• #492888 ping – xorg ignores keystrokes.
  • #543210 merge with #492783 – Alt-F7 to return to X, passes F7 key to top focus’d window.
  • #524413 closed – xauth fails with xorg 7.4, this was actually an xinit bug and the git log lead to #549377 being closed…

The X Strike Force (still) needs you !

You can have a look at the X Strike Force Bug Closing Procedure and check XSF unstable bugs sorted by date.

Triaging bugs is not that hard !

There is a big thread on -devel that started about Forwarding bugs upstream, the idea is that it should be the maintainer’s job. While it’s true in general, some understaffed teams are so flooded by bugs that they just can’t do it.
I’ve seen more than once the X Strike Force asking a user to report upstream (pointing to the relevant BTS) and come back with the tracking URL to be attached to the bug. This was mostly for driver issue if I remember well.
And most users did it, so thanks!

Then the thread evolved in lots of directions, I’m not following all of it, but there was the question of the bug triaging and as I’m doing it for the X packages, I want to share about my experience here.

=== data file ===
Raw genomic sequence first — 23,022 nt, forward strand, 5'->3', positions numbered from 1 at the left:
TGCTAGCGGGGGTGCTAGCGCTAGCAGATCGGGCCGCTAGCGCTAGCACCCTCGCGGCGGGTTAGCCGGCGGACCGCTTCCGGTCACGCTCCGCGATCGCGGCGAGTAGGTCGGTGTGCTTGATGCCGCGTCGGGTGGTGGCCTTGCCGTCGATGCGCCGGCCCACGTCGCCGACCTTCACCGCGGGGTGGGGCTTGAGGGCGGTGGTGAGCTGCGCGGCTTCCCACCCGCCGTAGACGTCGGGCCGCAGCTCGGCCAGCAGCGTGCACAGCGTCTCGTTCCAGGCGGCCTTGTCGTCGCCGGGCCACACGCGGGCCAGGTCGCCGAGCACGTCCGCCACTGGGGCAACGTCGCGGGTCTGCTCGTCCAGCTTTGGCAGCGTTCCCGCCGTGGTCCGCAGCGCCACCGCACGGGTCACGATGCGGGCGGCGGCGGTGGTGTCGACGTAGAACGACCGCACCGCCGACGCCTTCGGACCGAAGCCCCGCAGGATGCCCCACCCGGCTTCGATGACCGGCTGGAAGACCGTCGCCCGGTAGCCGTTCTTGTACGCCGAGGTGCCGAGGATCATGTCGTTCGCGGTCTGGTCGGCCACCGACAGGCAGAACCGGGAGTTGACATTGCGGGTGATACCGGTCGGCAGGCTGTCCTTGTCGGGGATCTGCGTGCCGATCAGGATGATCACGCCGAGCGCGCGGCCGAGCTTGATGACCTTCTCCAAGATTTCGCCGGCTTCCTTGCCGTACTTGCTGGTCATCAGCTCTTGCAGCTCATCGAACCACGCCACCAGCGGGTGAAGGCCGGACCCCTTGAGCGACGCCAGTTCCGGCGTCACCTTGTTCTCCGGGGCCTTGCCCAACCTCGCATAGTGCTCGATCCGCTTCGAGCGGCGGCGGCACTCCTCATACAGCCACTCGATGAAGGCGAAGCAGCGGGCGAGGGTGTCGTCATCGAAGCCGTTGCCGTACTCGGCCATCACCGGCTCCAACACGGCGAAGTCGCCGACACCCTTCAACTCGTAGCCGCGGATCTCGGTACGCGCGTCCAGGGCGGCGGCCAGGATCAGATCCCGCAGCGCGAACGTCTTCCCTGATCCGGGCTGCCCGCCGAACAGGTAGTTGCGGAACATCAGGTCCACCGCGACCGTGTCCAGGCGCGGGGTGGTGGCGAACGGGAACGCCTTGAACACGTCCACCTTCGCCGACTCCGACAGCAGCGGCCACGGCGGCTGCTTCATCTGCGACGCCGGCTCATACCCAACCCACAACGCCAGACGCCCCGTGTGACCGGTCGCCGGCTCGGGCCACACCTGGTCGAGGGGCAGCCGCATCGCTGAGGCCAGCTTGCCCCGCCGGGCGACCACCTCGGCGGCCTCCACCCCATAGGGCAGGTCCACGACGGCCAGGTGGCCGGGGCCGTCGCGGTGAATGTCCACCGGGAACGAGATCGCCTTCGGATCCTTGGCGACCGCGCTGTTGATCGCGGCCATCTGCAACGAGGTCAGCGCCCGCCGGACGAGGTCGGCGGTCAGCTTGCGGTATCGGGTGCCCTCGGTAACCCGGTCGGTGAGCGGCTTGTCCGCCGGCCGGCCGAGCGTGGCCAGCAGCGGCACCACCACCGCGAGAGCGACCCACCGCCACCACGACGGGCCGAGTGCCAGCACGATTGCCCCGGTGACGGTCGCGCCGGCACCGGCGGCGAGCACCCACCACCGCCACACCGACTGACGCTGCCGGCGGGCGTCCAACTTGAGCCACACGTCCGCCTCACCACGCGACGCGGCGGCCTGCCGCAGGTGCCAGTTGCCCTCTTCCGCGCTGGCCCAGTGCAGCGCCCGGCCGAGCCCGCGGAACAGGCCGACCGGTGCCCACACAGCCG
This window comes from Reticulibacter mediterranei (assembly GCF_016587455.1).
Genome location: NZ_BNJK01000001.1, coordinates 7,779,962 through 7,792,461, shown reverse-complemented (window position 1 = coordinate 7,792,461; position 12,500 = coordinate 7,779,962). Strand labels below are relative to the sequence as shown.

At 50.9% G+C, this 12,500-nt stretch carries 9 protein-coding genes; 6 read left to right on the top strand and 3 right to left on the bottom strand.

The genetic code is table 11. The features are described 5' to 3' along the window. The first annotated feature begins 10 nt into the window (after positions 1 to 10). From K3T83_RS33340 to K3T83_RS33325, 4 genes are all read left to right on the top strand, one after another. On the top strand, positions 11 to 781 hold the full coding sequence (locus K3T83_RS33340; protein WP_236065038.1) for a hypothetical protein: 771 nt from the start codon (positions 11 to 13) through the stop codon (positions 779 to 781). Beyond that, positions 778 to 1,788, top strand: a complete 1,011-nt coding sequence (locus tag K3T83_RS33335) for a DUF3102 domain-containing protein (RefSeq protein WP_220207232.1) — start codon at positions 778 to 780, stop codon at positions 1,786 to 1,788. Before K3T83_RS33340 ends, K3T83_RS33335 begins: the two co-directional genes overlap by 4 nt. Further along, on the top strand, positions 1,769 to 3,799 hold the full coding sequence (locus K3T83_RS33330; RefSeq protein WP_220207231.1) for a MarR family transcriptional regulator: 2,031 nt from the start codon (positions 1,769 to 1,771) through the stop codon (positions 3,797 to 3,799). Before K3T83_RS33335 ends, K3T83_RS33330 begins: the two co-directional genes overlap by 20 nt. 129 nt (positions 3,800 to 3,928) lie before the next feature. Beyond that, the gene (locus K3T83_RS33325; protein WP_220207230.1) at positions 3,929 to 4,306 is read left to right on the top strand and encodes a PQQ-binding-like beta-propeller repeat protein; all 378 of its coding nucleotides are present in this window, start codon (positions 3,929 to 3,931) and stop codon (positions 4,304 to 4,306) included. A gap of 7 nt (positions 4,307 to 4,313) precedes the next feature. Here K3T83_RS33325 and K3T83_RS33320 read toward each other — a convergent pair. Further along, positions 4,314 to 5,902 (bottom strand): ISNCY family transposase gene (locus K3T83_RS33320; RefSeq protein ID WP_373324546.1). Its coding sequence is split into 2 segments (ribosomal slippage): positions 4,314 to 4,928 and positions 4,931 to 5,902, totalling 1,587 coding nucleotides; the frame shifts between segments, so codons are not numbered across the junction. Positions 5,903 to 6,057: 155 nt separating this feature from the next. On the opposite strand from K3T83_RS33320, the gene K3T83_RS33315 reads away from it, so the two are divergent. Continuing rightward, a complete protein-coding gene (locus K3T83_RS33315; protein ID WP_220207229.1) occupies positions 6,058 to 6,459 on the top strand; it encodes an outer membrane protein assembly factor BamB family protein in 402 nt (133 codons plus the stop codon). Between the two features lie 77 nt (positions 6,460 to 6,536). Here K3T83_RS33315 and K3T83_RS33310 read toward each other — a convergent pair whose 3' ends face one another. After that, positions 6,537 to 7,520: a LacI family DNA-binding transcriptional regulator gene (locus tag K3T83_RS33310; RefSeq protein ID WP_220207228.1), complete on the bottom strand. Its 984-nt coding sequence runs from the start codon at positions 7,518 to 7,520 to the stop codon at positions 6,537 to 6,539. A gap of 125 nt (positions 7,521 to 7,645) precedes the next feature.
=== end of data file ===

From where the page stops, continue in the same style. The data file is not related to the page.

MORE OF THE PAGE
The available triaging docs

The debian wiki already have a general Bug Triage page.
The thread pointed to the KDE Bug triaging page.
The X Strike Force has some pages, one on the wiki and a new one more specific to bug triaging on the alioth project’s doc.
And when it comes to closing bugs with version information, there is a good read on the wiki: Bugs Version Tracking.
Finally don’t hesitate to reopen the BTS documentation whenever you need to write to control@b.d.o !

Now if all those docs don’t help you, then try to improve the docs as a first step ! ;)

Talk with the maintainer(s)

Well I did met Julien Cristau and Cyril Brulebois in person during mini-DebConf Paris/2010 that certainly helped. But we exchanged several mails, or met on IRC channel #debian-x.
But the triaging rules of the X Strike Force (linked above) were pretty clear anyway.